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Ken Clarke Accuses Liz Truss And Rishi Sunak Of “Half-Baked” Economic Crisis Response

Ken Clarke Accuses Liz Truss And Rishi Sunak Of “Half-Baked” Economic Crisis Response

Former chancellor Ken Clarke has criticised Conservative Leadership contenders' response to the cost of living crisis. (Alamy)

3 min read

Exclusive: Former chancellor Ken Clarke has accused Tory candidates Liz Truss and Rishi Sunak, as well as Labour leader Keir Starmer, of offering “half-baked” ideas on the economy.

He has also criticised the three hopefuls for “pursuing the votes of the older, quite prosperous, middle-class population” at the expense of tackling government debt, and said they are all “guilty of trying to cheer up better-off pensioners”.

With inflation and energy prices at historic highs, the UK is braced for a major economic crisis this winter. New research published by The Guardian on Thursday showed that two-thirds of households could end up in fuel poverty by January. 

While Sunak has stood by a package of relief measures introduced when he was still chancellor earlier in the summer, and Truss has promised tax cuts to boost people’s income, neither are willing to set out further detail until the winner enters No 10 on 5 September. Both have faced criticism that proposals do not currently match the scale of the crisis. 

In an interview with The House magazine, Conservative grandee Clarke said those vying to become the next prime minister were “throwing money at the problem every day in their campaigning at the moment” and “can't carry on doing that”.

“The three would-be prime ministers are all arguing about how to pump money in and take tax off you, then give some of it back to help you pay the bills,” Lord Clarke said.

“The trouble with things like taking off the green levy, or abolishing VAT on power, or certainly cutting income tax, is that it helps absolutely everybody.

“It gives the most help to the better-off because they have the highest earnings. They also have the most capital and, with their two houses and things, they probably consume more energy than anybody else.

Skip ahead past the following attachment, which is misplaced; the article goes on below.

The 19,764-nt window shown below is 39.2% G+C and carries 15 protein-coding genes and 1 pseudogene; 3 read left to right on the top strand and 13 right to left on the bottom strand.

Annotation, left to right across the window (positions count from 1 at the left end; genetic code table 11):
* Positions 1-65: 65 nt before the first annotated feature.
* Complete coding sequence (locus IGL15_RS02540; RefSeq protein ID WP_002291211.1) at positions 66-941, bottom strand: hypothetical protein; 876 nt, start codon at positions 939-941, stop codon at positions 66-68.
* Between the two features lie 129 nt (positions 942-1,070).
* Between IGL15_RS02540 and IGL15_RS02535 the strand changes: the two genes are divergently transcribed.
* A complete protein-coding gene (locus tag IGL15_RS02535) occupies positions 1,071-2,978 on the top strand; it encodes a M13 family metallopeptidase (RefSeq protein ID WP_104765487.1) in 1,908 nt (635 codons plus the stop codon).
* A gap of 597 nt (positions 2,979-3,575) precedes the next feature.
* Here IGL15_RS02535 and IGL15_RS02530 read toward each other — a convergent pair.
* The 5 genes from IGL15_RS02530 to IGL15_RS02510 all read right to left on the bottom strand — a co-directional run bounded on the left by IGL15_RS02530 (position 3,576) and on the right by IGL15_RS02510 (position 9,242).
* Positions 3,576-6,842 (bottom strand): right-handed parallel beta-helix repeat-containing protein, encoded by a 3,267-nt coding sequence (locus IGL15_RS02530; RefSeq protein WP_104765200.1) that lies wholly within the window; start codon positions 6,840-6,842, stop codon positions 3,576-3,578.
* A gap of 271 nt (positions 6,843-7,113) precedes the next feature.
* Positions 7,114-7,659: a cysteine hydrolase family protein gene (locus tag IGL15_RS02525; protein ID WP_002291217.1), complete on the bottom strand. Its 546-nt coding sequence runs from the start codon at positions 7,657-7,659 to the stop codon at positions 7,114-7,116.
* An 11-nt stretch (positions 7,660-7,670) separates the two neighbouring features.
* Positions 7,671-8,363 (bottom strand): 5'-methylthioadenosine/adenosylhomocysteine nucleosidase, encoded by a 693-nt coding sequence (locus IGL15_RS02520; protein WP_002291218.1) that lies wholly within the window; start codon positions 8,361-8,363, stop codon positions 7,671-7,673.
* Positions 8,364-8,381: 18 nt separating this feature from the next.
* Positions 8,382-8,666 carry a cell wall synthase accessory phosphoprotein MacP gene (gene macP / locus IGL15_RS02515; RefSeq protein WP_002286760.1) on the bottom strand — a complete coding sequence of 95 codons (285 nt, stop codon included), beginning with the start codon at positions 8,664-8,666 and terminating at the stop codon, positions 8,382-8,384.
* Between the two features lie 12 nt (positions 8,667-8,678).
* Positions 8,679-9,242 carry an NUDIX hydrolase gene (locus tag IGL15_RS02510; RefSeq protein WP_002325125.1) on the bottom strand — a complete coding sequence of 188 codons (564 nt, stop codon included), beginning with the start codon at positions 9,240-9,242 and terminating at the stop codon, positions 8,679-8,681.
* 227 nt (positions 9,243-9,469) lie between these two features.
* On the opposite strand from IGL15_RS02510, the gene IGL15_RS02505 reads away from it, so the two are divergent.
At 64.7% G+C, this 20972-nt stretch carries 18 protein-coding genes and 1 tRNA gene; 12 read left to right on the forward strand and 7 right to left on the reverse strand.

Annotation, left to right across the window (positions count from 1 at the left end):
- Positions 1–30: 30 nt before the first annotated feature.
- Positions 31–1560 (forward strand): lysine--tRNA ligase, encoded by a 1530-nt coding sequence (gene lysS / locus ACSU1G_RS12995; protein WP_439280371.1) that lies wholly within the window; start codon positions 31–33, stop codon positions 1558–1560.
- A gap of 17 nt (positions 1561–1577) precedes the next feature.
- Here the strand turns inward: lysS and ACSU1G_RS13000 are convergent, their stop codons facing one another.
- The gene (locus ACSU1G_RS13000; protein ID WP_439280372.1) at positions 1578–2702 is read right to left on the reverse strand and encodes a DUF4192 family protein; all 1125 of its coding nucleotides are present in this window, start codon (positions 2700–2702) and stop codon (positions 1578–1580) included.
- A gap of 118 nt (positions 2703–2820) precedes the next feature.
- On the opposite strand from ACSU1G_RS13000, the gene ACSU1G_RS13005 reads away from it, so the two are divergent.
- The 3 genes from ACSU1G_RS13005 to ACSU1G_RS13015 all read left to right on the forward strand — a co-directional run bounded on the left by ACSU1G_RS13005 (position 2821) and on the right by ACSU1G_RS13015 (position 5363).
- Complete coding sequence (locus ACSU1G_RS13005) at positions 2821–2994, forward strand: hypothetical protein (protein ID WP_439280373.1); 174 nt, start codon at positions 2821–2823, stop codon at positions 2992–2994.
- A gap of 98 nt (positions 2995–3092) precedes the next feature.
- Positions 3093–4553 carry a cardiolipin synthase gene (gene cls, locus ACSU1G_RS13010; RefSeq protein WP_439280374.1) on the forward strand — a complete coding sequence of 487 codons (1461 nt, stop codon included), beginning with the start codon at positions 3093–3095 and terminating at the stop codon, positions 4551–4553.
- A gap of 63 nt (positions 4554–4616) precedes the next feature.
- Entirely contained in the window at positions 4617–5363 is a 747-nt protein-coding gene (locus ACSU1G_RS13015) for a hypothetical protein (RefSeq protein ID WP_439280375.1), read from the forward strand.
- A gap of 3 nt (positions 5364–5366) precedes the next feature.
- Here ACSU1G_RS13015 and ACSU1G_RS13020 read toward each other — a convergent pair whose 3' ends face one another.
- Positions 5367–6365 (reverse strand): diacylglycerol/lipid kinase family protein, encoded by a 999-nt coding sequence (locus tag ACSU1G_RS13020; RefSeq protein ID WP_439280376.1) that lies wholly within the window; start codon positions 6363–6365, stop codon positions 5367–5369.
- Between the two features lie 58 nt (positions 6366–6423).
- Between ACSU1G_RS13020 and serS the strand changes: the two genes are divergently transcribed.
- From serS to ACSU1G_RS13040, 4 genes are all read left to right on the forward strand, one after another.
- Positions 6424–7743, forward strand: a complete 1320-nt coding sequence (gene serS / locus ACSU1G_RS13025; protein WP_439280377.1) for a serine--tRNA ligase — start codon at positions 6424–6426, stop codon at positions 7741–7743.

“If you cut income tax, that doesn't really help anybody below average wage income significantly at all. And multimillionaires – it's worth tens of thousands of pounds, at least, to them. They're no doubt very grateful, but they don't actually need it.”

During the leadership campaign, Sunak has committed to scrapping VAT on household fuel bills, while Truss has promised to reverse the National Insurance rise and to suspend green levies on energy bills.

“It's most unfortunate that in the crazy atmosphere we have at the moment, which is so enraging the public and causing so much damage to public confidence in the political class and political system, all three of the would-be prime ministers are slightly competing with each other,” Clarke continued. 

“They feel it necessary to produce, every day sometimes but certainly every week, some new, half-baked, bright idea that hasn't been worked up properly.

“They're all pursuing the votes of the older, quite prosperous, middle-class population, who they think are the ones whose votes are floating and they have to win. All three of the contenders, to a certain extent, are guilty of trying to cheer up better-off pensioners and get their support.”

Starmer has defended Labour’s proposal to freeze the energy price cap, which would benefit high-income households, by arguing that a measure applied across the board would also help limit inflation.

Clarke predicted a “very severe recession” and “very difficult winter” ahead, describing his view of the economic outlook over the coming years as “pessimistic”.

“I think we are going to see two-three years, possibly, in which living standards generally come under great strain and do fall comparatively for quite a number of the population. It's too late to avoid that.”

The former MP for Rushcliffe, who served in cabinet under Margaret Thatcher, John Major and David Cameron, has refused to comment on the race until now. He has not publicly backed any candidate in the contest.

The full interview will be in the next edition of The House, published next month.

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